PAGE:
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Reprise 093624893639
Format: LP

Musical Performance: ***½
Sound Quality: ****½
Overall Enjoyment: ****

When I imagine the vault that holds all of the recordings Neil Young has ever made, I conjure up a Batcave filled with tape boxes. In the last 14 years or so, Young has released a lot of material from his Neil Young Archives. The eight-CD Neil Young Archives Vol.1, 1963–1972 (2009) mixed previously unreleased rarities with things that had been available for a while. Young has also cut loose a series of live albums from performances over the years, and in 2017 issued Hitchhiker, a solo acoustic studio album recorded on a single evening in 1976. He has also released all-analog vinyl editions of much of his catalog.

New West NW5397
Format: LP

Musical Performance: ***½
Sound Quality: ****
Overall Enjoyment: ****

Many musicians have recorded music that is overtly political, but few have done it more often or been more resolutely outspoken than Steve Earle. His albums Jerusalem (2002) and The Revolution Starts Now (2004) were critical of the George W. Bush administration, and Earle’s opposition to the death penalty has led him to write and record several songs about the issue, including “Billy Austin” and “Ellis Unit One,” both featured on the soundtrack of the film Dead Man Walking (1995).

Blue Note ST-84199/0850312
Format: LP

Musical Performance: ***½
Sound Quality: ****
Overall Enjoyment: ****

Just when I think I’ve bought too many Blue Note reissues on vinyl, the label releases something I like but own only on CD. Trumpeter Lee Morgan recorded The Rumproller in April 1965, and Blue Note released it in January 1966. The album followed The Sidewinder, which had become a surprise hit following its release in July 1964.

World Circuit WCV094
Format: LP

Musical Performance: ****½
Sound Quality: ****
Overall Enjoyment: ****½

Nigerian drummer Tony Allen, who’s been recording and touring since the late 1950s, is best known for his long stint with Fela Kuti’s Africa 70, which incorporated American funk and soul music into the African-influenced jazz that was Kuti’s specialty. The result came to be called Afrobeat, and Allen was the music’s driving rhythmic force. He recorded more than 30 albums with Kuti over the next ten years, and when Africa 70 disbanded in the late 1970s he went on to play as leader and sideman on a vast number of recordings. Pop-music fans will recognize him as a member of the British band The Good, the Bad & the Queen.

Pro-Ject PJR001
Format: 2 LPs

Musical Performance: ***½
Sound Quality: ****½
Overall Enjoyment: ****

By 1991, vinyl had been pronounced dead. But Heinz Lichtenegger, who that year founded Pro-Ject Audio Systems, remained faithful to the format. Although Pro-Ject now makes all manner of hi-fi gear, from DACs and amps to cables and accessories, its foundation remains turntables, and it continues to improve and innovate in a field that has made an impressive and, to many, unexpected comeback. Clearly, Lichtenegger and a few others, such as Roy Gandy of Rega Research, and Harry and Sheila Weisfeld of VPI Industries, believed that the attractions of vinyl would remain strong enough for the format to remain viable.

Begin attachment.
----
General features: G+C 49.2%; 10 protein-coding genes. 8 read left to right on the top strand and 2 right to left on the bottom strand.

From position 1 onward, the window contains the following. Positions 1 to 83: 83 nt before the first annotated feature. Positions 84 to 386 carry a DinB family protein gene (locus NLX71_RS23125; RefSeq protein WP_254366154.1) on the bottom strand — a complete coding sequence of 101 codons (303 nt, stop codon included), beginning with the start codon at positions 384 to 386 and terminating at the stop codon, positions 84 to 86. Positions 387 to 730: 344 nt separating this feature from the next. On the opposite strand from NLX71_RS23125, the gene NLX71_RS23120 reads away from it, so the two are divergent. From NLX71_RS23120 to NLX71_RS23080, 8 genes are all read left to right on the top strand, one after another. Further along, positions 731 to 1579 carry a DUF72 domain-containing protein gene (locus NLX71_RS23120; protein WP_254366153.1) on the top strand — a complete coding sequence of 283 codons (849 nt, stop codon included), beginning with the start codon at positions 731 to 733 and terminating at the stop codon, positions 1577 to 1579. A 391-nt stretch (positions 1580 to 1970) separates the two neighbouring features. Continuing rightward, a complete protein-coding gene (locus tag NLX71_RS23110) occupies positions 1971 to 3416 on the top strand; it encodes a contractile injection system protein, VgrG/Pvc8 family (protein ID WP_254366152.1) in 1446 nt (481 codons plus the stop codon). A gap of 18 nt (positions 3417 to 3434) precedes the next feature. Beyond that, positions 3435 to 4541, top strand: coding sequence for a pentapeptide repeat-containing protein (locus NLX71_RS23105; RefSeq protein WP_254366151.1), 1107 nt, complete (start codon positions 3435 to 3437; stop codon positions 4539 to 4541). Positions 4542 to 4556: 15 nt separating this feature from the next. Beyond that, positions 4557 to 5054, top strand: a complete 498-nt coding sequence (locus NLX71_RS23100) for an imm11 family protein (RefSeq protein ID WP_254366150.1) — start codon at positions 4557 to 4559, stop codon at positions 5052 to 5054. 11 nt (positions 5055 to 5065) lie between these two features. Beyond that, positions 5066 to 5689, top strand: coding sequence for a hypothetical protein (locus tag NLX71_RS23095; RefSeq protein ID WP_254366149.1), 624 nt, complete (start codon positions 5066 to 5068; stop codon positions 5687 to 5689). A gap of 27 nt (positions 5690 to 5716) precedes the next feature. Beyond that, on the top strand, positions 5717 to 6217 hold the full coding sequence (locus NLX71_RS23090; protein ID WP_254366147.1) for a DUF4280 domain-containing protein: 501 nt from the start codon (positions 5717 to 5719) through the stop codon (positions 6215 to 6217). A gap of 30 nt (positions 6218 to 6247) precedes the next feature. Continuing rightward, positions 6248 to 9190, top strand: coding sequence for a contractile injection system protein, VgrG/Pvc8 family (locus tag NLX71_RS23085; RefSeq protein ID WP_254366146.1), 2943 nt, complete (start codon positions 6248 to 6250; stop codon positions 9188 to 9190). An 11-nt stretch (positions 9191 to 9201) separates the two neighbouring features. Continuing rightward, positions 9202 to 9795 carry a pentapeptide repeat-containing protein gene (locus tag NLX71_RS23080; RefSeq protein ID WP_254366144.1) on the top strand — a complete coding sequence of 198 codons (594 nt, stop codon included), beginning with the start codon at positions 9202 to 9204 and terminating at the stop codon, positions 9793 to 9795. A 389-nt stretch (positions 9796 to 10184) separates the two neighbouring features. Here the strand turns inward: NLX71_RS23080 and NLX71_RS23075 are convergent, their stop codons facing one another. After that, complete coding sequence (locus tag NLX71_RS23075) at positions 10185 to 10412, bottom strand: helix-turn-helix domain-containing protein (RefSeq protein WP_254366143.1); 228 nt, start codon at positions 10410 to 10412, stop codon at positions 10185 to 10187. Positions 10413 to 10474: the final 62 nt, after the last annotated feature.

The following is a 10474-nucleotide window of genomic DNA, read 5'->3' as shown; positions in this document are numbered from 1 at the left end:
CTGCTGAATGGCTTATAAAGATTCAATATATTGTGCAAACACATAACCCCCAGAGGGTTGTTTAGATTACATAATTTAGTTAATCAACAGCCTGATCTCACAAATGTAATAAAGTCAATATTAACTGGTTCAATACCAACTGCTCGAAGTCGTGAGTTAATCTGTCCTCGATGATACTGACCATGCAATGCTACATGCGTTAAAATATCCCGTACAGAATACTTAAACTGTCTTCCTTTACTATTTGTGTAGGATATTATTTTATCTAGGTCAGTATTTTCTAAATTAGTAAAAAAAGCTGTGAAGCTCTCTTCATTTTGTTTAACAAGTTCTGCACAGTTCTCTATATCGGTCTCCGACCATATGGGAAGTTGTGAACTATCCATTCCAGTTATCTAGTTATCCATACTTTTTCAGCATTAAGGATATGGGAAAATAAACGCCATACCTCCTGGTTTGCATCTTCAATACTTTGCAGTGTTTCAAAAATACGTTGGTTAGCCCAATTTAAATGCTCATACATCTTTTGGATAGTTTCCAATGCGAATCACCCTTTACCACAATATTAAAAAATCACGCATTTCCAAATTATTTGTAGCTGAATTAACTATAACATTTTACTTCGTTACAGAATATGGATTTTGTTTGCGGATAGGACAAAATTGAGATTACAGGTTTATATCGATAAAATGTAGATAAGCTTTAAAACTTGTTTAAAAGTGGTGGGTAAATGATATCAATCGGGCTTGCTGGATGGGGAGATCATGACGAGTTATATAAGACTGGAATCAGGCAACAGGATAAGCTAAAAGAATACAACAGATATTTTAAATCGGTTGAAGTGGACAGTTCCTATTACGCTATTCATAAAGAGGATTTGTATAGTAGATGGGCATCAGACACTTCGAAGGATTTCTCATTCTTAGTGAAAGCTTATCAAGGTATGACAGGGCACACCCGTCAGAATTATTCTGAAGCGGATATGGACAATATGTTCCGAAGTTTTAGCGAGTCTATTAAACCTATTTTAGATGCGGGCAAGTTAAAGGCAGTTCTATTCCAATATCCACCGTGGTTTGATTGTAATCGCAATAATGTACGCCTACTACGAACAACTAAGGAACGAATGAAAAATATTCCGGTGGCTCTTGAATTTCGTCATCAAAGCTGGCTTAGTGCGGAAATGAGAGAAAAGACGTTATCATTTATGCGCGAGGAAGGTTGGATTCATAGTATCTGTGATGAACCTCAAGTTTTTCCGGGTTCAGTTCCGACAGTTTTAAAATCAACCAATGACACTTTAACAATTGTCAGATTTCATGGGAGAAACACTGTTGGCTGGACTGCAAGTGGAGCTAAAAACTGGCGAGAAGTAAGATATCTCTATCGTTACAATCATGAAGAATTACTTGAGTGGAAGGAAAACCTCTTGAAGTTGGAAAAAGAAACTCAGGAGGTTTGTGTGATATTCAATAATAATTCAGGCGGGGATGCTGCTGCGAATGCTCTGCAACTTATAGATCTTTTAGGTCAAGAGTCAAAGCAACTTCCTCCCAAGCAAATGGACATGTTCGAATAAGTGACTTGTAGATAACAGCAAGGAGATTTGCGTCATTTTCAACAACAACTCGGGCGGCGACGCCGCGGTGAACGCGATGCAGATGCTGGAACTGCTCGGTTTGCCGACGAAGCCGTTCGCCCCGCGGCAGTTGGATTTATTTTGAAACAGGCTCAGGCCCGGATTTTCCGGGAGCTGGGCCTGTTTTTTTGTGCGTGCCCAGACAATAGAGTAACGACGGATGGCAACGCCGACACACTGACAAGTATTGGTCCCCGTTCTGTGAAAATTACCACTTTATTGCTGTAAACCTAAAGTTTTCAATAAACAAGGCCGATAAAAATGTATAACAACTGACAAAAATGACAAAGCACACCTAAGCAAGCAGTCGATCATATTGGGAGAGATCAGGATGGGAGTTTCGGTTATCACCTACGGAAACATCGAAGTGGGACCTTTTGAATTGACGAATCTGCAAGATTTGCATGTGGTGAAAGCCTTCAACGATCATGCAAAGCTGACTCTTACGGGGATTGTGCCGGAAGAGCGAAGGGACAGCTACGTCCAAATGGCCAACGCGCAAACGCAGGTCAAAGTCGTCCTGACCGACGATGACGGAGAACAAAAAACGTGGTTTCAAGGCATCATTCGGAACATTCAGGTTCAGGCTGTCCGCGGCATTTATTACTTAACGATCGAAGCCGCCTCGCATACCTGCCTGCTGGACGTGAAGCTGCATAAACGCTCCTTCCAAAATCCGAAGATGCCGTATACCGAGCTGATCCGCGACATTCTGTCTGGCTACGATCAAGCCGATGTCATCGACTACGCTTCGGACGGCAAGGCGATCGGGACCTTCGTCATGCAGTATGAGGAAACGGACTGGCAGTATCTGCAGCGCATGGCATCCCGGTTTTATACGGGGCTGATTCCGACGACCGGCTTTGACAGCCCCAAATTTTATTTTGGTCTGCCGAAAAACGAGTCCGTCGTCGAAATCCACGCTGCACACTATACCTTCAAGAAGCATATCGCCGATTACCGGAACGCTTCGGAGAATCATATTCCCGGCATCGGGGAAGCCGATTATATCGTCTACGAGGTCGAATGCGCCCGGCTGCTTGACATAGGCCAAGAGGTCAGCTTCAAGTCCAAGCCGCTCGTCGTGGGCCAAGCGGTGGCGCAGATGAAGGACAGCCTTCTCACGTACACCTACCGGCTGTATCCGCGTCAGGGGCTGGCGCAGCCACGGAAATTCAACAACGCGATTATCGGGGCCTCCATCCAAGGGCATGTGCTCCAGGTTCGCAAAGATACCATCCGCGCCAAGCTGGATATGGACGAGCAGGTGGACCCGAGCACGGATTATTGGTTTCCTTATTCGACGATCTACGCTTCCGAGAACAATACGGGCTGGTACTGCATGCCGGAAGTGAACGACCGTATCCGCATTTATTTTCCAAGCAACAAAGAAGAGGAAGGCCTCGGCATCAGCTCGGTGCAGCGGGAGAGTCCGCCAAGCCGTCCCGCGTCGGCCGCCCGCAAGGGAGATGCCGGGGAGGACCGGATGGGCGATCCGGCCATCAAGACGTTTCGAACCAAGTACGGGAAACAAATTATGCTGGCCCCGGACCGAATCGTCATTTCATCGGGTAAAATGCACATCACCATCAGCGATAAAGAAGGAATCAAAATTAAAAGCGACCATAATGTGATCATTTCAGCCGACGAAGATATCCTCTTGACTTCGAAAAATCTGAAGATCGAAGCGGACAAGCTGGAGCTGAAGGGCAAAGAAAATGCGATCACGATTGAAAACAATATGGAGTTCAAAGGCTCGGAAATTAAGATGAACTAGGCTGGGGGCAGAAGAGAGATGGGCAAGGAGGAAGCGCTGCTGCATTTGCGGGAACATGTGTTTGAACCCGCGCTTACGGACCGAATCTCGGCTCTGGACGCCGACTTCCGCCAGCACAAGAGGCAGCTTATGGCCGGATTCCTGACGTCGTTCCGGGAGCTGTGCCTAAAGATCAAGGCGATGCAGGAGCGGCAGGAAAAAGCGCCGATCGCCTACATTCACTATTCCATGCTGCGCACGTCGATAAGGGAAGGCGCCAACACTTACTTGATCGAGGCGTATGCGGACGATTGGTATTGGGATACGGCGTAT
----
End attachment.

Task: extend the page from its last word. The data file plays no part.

Blue Note/Slow Down Sounds SDS-84099
Format: LP

Musical Performance: ****½
Sound Quality: ****½
Overall Enjoyment: ****½

Although I’d heard of the great jazz guitarist Grant Green by the time I began collecting jazz albums, in the 1970s, I didn’t begin listening to him seriously until the early ’90s, when there was little available on new vinyl. The last few years have seen the return on vinyl of several Green albums, some through Blue Note’s 75th- and 80th-anniversary reissue and Tone Poet series, others from such audiophile labels as Analogue Productions and Music Matters.

ECM 1001 (LP)
ECM 0110 (24-bit/96kHz WAV)

Musical Performance: ***½
Sound Quality: ****
Overall Enjoyment: ****

Jazz pianist Mal Waldron moved from New York to Munich in 1967, and thereafter, until his death, in 2002, did most of his recording in Europe. He’d performed and recorded as a leader and sideman since the early 1950s, and had found that American -- especially African-American -- jazz musicians were treated and paid better across the Atlantic.

Impulse! 000602577573736
Format: LP

Musical Performance: *****
Sound Quality: ****
Overall Enjoyment: ****

Charles Mingus recorded three albums for Impulse! Records, and one of them, The Black Saint and the Sinner Lady (1963), is among his masterpieces. It stands with two other Mingus albums, Pithecanthropus Erectus (Atlantic, 1956) and Mingus Ah Um (Columbia, 1959), as essential jazz recordings that belong in any collection of American music. Mingus went so far as to write, in the liner notes for Black Saint, “I feel no need to explain any further the music herewith other than to say throw all other records of mine away except maybe one other.” He doesn’t name the other record.

Apple B0030719-01
Format: LP

Musical Performance: *****
Sound Quality: ***
Overall Enjoyment: ***½

The Beatles’ Abbey Road turned 50 in September, and Apple Corps Limited, along with Universal Music and, in the US, Capitol Records, have marked the occasion with six commemorative packages, much as they did with the 50th-anniversary editions of Sgt. Pepper’s Lonely Hearts Club Band and The Beatles (aka “The White Album”).

Atlantic/Mobile Fidelity Sound Lab MFSL 1-415
Format: LP

Musical Performance: ****
Sound Quality: ****½
Overall Enjoyment: ****½

For a while in the 1970s, it seemed that one American band might be a match for the Rolling Stones. The J. Geils Band had a firm foundation in blues, soul, and R&B, and few bands then touring were tighter or more dynamic onstage. I saw them four times in the ’70s, and only Bruce Springsteen and the E Street Band could match them for stage presence and intensity.